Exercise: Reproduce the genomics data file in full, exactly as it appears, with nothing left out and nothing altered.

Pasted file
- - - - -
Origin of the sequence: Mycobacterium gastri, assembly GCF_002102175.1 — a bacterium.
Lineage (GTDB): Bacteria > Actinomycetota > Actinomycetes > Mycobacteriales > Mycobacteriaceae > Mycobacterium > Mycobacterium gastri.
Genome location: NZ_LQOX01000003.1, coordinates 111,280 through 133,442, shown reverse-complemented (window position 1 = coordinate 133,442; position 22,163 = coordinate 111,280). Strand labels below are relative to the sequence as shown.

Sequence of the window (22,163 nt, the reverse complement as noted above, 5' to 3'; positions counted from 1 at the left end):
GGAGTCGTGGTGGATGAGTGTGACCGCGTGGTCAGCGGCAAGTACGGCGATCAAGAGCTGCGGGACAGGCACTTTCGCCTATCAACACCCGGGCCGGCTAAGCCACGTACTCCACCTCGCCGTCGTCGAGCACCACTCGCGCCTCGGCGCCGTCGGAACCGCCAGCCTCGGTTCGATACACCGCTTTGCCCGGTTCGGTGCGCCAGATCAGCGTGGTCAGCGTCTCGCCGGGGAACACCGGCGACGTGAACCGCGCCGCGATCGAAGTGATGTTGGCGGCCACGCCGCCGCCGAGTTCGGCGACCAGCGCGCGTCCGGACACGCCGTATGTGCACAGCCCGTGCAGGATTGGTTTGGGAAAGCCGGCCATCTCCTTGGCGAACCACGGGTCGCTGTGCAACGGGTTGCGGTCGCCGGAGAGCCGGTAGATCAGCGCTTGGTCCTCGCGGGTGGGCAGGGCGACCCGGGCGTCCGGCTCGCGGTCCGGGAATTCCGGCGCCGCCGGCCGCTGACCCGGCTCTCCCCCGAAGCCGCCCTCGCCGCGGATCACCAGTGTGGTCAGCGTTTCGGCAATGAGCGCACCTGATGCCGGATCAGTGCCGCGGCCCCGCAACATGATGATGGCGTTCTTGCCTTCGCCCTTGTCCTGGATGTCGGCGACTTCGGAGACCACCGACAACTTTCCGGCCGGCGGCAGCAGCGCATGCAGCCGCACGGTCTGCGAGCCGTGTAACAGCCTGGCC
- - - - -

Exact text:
Origin of the sequence: Mycobacterium gastri, assembly GCF_002102175.1 — a bacterium.
Lineage (GTDB): Bacteria > Actinomycetota > Actinomycetes > Mycobacteriales > Mycobacteriaceae > Mycobacterium > Mycobacterium gastri.
Genome location: NZ_LQOX01000003.1, coordinates 111,280 through 133,442, shown reverse-complemented (window position 1 = coordinate 133,442; position 22,163 = coordinate 111,280). Strand labels below are relative to the sequence as shown.

Sequence of the window (22,163 nt, the reverse complement as noted above, 5' to 3'; positions counted from 1 at the left end):
GGAGTCGTGGTGGATGAGTGTGACCGCGTGGTCAGCGGCAAGTACGGCGATCAAGAGCTGCGGGACAGGCACTTTCGCCTATCAACACCCGGGCCGGCTAAGCCACGTACTCCACCTCGCCGTCGTCGAGCACCACTCGCGCCTCGGCGCCGTCGGAACCGCCAGCCTCGGTTCGATACACCGCTTTGCCCGGTTCGGTGCGCCAGATCAGCGTGGTCAGCGTCTCGCCGGGGAACACCGGCGACGTGAACCGCGCCGCGATCGAAGTGATGTTGGCGGCCACGCCGCCGCCGAGTTCGGCGACCAGCGCGCGTCCGGACACGCCGTATGTGCACAGCCCGTGCAGGATTGGTTTGGGAAAGCCGGCCATCTCCTTGGCGAACCACGGGTCGCTGTGCAACGGGTTGCGGTCGCCGGAGAGCCGGTAGATCAGCGCTTGGTCCTCGCGGGTGGGCAGGGCGACCCGGGCGTCCGGCTCGCGGTCCGGGAATTCCGGCGCCGCCGGCCGCTGACCCGGCTCTCCCCCGAAGCCGCCCTCGCCGCGGATCACCAGTGTGGTCAGCGTTTCGGCAATGAGCGCACCTGATGCCGGATCAGTGCCGCGGCCCCGCAACATGATGATGGCGTTCTTGCCTTCGCCCTTGTCCTGGATGTCGGCGACTTCGGAGACCACCGACAACTTTCCGGCCGGCGGCAGCAGCGCATGCAGCCGCACGGTCTGCGAGCCGTGTAACAGCCTGGCC